Dr Sarah Parker
Lecturer in English
I arrived at Loughborough in 2016. I completed a Masters in Sexual Dissidence and Culture at the University of Sussex and gained my PhD at University of Birmingham in 2012. From 2013-2015, I was an Impact Research Fellow at the University of Stirling. My research focuses on nineteenth and twentieth-century literature, with an emphasis on women’s poetry, decadence and aestheticism, gender and sexualities, and visual cultures.
I currently teach Narrative Forms and Fiction, Victorian Literature and Neo-Victorianism. At MA, I contribute to Texts and Technologies.
Specialism: Nineteenth and Twentieth Century Literature
My research specialises in nineteenth- and early twentieth-century literature, with an emphasis on women’s writing, poetry, decadence and aestheticism, gender and sexualities, and visual cultures.
My first monograph, The Lesbian Muse and Poetic Identity, 1889-1930 reconsiders the role of the muse in late-Victorian and modernist women's poetry. Encompassing British and American women poets, I examine works by Michael Field (Katharine Bradley and Edith Cooper), Olive Custance, Amy Lowell, H.D. and Bryher.
I have also published articles and book chapters on Lord Alfred Douglas, Algernon Charles Swinburne, Sappho, Amy Levy, Djuna Barnes and Sarah Waters, and on themes such as fashion; 'dead woman muses'; food, fat and homoerotic desire, and lesbian gothic.
My current research project, provisionally entitled ‘Picturing the Poetess: Women Poets and Photography, 1850-1930’, focuses on the photographic representation of transatlantic women poets in the context of a burgeoning celebrity culture (including such Victorian phenomena as the celebrity scrapbook, the carte-de-visite, the annual, the National Portrait Gallery). I argue that women poets during this period developed promotional and self-fashioning strategies that ultimately mediated the reception of their work. Poets featured in this study include: Alice Meynell, Dollie Radford, Rosamund Marriott Watson, Constance Naden, Charlotte Mew, Edna St. Vincent Millay, and Edith Sitwell. A journal article on Millay is forthcoming from Women’s Studies.
In addition, I am currently preparing an essay collection on Michael Field (arising from the 2014 conference I co-organised with Ana Parejo Vadillo and Marion Thain) and I am a member of the editorial board for the Victorian Lives and Letters Consortium which is digitising Michael Field’s diaries.
I welcome proposals from potential research students interested in women’s writing of the period 1870-1930, decadence/aestheticism, and gender and sexuality during this time period.
The Lesbian Muse and Poetic Identity 1889-1930. London: Pickering & Chatto (now Routledge), 2013.
Refereed Journal Articles:
‘Framing the Poet: William Archer’s Poets of the Younger Generation (1902)’, Cahiers Victoriennes et Edwardiennes (Special Issue: Object Lessons) (2016, in press)
‘Publicity, Celebrity, Fashion: Photographing Edna St.Vincent Millay’, Women’s Studies: An inter-disciplinary journal, Volume 45, Issue 4, May 2016, pp. 380-402.
‘Fashion and Dress Culture’, Literature Compass (Victorian), Volume 11, Issue 8, 2014, 583-591
‘Fashioning Michael Field: Michael Field and Late-Victorian Dress Culture’, Journal of Victorian Culture, Volume 18, No. 3, 2013, 313-334.
‘“A Girl’s Love”: Lord Alfred Douglas as Homoerotic Muse in the Poetry of Olive Custance’, Women: A Cultural Review, Volume 22, No. 2-3, 2011, 220-240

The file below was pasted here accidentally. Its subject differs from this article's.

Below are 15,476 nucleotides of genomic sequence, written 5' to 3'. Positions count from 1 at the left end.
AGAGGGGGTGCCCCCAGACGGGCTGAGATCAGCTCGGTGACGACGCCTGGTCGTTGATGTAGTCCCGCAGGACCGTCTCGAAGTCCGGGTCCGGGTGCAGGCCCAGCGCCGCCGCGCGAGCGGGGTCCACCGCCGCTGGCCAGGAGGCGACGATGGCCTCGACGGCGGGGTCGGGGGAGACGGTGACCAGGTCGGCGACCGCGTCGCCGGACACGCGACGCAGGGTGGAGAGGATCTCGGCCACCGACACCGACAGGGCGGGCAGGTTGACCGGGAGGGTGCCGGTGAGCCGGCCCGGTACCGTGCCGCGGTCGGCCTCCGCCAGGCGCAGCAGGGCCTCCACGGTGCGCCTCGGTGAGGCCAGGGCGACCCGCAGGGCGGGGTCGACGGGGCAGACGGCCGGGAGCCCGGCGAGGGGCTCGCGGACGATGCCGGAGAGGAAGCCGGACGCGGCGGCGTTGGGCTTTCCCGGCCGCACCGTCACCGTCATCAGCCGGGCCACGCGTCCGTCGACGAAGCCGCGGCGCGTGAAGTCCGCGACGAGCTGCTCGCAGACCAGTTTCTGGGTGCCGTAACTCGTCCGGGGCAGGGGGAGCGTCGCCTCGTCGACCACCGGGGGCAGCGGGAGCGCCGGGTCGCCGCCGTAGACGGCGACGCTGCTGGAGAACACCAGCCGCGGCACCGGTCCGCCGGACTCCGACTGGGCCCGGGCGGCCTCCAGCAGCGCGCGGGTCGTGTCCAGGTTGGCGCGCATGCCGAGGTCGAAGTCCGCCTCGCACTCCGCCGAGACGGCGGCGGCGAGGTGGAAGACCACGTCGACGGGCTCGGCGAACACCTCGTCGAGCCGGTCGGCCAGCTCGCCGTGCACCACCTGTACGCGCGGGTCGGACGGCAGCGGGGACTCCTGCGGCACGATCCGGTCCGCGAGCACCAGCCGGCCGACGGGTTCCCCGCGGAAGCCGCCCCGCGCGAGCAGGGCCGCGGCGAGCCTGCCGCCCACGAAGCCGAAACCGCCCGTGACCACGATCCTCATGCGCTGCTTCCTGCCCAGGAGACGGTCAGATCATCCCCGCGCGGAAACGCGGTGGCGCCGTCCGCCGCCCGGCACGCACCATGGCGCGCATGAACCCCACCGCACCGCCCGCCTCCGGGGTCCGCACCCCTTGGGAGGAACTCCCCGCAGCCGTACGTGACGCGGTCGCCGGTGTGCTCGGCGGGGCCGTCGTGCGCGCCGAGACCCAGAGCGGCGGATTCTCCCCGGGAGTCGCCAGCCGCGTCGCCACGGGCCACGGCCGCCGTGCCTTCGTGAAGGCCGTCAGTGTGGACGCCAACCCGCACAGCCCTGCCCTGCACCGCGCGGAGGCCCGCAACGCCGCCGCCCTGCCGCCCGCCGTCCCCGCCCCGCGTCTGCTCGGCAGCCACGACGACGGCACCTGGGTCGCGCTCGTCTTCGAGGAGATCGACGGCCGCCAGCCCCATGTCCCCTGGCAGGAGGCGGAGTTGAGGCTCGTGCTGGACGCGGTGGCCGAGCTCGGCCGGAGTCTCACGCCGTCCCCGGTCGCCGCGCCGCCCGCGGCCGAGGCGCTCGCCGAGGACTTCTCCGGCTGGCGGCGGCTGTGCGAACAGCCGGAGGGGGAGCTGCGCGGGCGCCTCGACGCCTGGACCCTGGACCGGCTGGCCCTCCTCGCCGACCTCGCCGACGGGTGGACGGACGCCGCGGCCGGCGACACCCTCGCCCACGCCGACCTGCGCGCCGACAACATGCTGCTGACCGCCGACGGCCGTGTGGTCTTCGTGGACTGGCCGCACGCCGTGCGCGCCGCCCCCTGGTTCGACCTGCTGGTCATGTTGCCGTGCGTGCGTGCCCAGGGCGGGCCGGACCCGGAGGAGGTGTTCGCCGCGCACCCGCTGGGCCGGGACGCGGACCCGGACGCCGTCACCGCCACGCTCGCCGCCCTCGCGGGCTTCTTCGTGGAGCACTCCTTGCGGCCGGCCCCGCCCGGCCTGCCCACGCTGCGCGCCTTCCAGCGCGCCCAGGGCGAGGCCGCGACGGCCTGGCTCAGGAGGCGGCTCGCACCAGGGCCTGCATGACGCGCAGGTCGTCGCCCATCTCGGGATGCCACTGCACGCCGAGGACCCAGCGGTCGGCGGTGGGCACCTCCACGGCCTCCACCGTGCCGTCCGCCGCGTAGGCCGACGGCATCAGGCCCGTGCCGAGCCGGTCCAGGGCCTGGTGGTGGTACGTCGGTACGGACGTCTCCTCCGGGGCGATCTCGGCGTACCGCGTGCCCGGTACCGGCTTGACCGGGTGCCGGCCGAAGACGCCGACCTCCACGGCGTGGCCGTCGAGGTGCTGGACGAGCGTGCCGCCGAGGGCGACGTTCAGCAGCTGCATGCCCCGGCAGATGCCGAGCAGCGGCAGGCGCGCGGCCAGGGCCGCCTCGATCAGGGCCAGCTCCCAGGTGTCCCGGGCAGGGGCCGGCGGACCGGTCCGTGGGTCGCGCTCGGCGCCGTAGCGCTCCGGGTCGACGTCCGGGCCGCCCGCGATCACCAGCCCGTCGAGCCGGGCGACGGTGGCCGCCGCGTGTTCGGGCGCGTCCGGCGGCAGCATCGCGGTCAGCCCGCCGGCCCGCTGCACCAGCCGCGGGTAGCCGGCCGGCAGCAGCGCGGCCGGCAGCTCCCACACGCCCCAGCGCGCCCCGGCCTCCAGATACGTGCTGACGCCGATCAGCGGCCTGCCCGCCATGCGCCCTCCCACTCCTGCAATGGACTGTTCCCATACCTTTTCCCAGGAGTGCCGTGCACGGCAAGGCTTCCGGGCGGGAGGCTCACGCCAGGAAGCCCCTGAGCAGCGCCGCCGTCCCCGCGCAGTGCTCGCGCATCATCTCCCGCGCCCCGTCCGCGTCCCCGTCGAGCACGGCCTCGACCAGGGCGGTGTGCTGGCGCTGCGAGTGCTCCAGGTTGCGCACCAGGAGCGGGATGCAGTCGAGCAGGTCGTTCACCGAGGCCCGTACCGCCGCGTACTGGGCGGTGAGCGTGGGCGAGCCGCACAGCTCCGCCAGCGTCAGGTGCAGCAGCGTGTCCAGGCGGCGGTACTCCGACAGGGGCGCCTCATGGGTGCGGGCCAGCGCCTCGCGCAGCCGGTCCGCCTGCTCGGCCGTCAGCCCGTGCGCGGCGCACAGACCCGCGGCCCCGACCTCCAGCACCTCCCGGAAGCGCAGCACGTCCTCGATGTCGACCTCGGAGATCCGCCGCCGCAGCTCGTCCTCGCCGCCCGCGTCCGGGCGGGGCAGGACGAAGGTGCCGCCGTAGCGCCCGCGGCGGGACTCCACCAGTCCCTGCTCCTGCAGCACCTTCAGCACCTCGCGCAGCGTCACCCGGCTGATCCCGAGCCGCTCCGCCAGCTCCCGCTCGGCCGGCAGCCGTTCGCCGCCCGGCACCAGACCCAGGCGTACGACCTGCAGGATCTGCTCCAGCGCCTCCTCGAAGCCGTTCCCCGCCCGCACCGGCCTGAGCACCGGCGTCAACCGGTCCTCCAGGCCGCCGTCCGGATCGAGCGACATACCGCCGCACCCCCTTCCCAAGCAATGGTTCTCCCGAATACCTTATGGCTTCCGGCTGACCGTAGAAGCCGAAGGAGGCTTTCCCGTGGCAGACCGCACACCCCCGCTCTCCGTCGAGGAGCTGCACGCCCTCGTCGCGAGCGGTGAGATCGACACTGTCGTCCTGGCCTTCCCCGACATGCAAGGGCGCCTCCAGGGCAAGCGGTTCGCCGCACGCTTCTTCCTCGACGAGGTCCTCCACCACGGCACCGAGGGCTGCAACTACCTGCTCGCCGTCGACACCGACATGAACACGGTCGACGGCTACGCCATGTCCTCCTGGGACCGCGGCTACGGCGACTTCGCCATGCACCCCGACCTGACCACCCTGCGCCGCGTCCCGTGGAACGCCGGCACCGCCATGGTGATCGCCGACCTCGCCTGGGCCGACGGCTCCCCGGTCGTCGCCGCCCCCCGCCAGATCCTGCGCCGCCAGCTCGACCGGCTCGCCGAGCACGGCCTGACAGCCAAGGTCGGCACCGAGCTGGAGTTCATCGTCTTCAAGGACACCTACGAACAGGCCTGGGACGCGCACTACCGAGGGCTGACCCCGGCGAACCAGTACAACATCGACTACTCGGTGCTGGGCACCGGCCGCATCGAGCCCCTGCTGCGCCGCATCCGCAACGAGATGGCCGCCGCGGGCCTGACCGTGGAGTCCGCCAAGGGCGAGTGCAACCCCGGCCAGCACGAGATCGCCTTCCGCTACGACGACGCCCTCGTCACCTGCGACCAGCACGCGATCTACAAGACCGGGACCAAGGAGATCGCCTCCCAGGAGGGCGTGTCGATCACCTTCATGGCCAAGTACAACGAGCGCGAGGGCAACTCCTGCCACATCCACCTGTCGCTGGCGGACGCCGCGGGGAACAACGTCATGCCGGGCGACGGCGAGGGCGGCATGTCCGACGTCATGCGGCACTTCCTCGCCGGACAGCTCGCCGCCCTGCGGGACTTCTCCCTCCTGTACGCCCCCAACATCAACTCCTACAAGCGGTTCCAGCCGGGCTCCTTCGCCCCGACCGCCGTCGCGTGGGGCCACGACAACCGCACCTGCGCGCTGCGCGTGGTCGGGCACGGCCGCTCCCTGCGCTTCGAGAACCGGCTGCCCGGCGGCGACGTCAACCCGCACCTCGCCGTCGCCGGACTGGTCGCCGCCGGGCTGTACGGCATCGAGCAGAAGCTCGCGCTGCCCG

‘“The darkness is the closet in which your lover roosts her heart”: Lesbians, Desire and the Gothic Genre’, Journal of International Women’s Studies, Vol. 9, No. 2, 2008, 4-19
‘Bittersweet: Michael Field’s Sapphic Palate’, Decadence and the Senses. Eds. Jane Desmarais and Alice Condé. Legenda, 2017 (forthcoming).
‘The Male Wound in Fin-de-Siècle Poetry’, The Male Body in Medicine and Literature, Ed. Andrew Mangham. Liverpool University Press, 2017 (forthcoming).
‘Urban Economies and the Dead Woman Muse in the Poetry of Amy Levy and Djuna Barnes’, in Economies of Desire at the Victorian Fin de Siècle: Libidinal Lives, eds. Jane Ford, Kim Edwards Keates and Patricia Pulham, Oxford: Routledge, 2016, 83-105
‘The Muse Writes Back: Lyric Poetry and Female Poetic Identity’, in Genre Trajectories: Identifying, Mapping, Projecting, eds. Garin Dowd and Natasha Rulyova. Basingstoke: Palgrave, 2015, 89-108
‘Amy Lowell’s Appetites’, Fat Sex: New Directions in Theory and Activism, eds. Helen Hester and Caroline Waters. Farnham, Surrey: Ashgate, 2015, 159-180
‘Whose Muse? Sappho, Swinburne and Amy Lowell’, Algernon Charles Swinburne: Unofficial Laureate, eds. Catherine Maxwell and Stefano Evangelista. Manchester: Manchester University Press, 2013, 193-212
Recent Public Lectures and Talks:
Invited lecture at Steepletop, home of Edna St. Vincent Millay (Austerlitz, New York)
Public lecture on Edna St. Vincent Millay at the Library of Congress, Washington DC [available on YouTube: https://www.youtube.com/watch?v=BEYAzKyeTII]
After Oscar: The Unknown Story of Olive Custance, Lady Alfred Douglas
Manchester LGBT History Festival
Invited Keynote: ‘When the Muse Looks Back’
Postgraduate Symposium in Nineteenth-Century Studies, Anglia Ruskin University
January to March 2015
Photographic Exhibition, ‘When the Muse Looks Back: Picturing the Poetess’
At the Pathfoot Gallery, University of Stirling, Scotland
Cultural Engagement work
Feb – May 2013
Worked with Cityread London (http://cityread.london/) as part of the AHRC Cultural Engagement Scheme with University of Leicester (see: http://www2.le.ac.uk/departments/victorian/ahrc-cultural-engagement-project-cityread-london)
Postdoctoral Representative, British Association of Victorian Studies (BAVS).
Committee Member, Midlands Interdisciplinary Victorian Studies seminar (MIVSS)